Seek and Destroy code doesn't work

Seek and Destroy code doesn't work
0.0 0

#1

I don’t understand why this doesn’t work


function destroyer(arr) {
  // Remove all the values
  function getItOut(value) {
    for (var i=0;i < arr[0].length;i++) {
value = (arr[0][i]==arguments[i+1]);
      return value;
     } 

  } return arr.filter(getItOut);
}

destroyer([1, 2, 3, 1, 2, 3], 2, 3);

#2

What do you think arr[0][i] is supposed to be? You’re returning inside of your for loop. If arr[0][i] == arguments[i+1] represented anything, you’d be filtering so you only get matching numbers rather than getting rid of the matching numbers.

Look up how to use filter.


#3

Ok so value has to be false to get filtered right? So I changed it to !== but I still get the same result


#4

You didn’t read anything else I said.

arr[0][i] doesn’t exist. arr[0] is 1. You can’t index any further.

Then look at your for loop. i adds + 1 until arr[0].length (this means 1.length).
But even you wrote arr.length, that would mean i goes up to 5. Look at the rest of arguments. There is only 2 indexes. How would you compare arr[i] to arguments[i + 1] when they are different lengths?

Filter iterates over everything you’re calling it on. If you’re going to do a for loop in filter, you don’t need to do loop around the thing you are filtering. You don’t understand filter.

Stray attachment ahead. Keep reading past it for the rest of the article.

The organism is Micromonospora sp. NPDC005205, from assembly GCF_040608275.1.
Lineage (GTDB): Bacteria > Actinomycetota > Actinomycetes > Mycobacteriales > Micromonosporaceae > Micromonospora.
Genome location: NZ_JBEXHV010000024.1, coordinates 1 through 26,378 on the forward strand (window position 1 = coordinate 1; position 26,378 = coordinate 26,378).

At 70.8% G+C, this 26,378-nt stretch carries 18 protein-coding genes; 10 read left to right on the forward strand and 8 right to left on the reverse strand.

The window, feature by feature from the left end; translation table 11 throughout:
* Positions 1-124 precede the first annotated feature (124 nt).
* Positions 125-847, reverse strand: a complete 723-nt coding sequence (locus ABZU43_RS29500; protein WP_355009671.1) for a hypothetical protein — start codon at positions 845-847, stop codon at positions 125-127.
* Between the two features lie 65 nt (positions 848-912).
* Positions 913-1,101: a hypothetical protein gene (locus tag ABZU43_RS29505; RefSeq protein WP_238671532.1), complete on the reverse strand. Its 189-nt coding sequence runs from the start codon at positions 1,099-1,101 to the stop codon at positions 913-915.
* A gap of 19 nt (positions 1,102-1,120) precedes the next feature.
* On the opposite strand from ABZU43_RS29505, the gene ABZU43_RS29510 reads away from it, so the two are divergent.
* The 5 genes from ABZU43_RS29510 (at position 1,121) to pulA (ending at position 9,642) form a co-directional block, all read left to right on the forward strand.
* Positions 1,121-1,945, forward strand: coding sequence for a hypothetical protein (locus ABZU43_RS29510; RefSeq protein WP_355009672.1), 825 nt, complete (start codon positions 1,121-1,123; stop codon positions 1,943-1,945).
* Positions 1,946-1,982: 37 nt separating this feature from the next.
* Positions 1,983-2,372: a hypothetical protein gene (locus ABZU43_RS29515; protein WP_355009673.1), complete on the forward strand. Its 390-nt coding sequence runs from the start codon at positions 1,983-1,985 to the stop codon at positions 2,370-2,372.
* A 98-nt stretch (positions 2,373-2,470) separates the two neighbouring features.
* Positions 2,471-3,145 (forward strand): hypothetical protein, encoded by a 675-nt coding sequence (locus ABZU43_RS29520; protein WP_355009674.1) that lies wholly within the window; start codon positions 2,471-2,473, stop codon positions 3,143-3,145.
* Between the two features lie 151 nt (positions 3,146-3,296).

Change “value” to “number” to give yourself a better picture. Think of number representing arr[i] during a loop through arr. number is literally arr[i] in this case.

for (var i = 1; i < arguments.length; i++) {
   // start at i = 1 so we don't touch arr
  if (number === arguments[i]){ return false }
  // If there is a match, we break the loop and return false to the filter for that number
}

If we wrote something more like loop { variable = number !== arguents(i)} return variable then it wouldn’t matter if numbers in the middle tested false. All that would matter is the number at the end, because the variable is constantly changing and only the last iteration gets returned.


#5

Wouldn’t arr[0] be the array in the first argument?


#6

In the time it takes for you to ask that question and for me to type this you could’ve already known the answer to that question.

https://repl.it/languages/javascript


#7

Huh? Neither of those links lead to anything…


#8

arguments[0] is an array. arguments[1] & arguments[2] are not.

In your code, you’re treating all arguments as if they were in a single array. arguments[1][0] is undefined where arguments[1] == 2

arguments ==
[[1, 2, 3, 1, 2, 3], 2, 3]

You could change your for loop to i = 1 ( to bypass the test array ) & then adjust value to equal arguments[i]


#9

Oh right, that makes sense. Ok I changed line 6 to value = arguments[i]; but it’s still not working :frowning:


#10

You should work on your reading comprehension. I told you what to do the first time, then I gave you the answer. Then I gave you links to a places where you can easily test your code, and where you can practice doing algorithms.

How much hand holding do you need? Read my second response until you get the answer. arr and arguments are two different things.


#11

Why are you so rude, I wasn’t even talking to you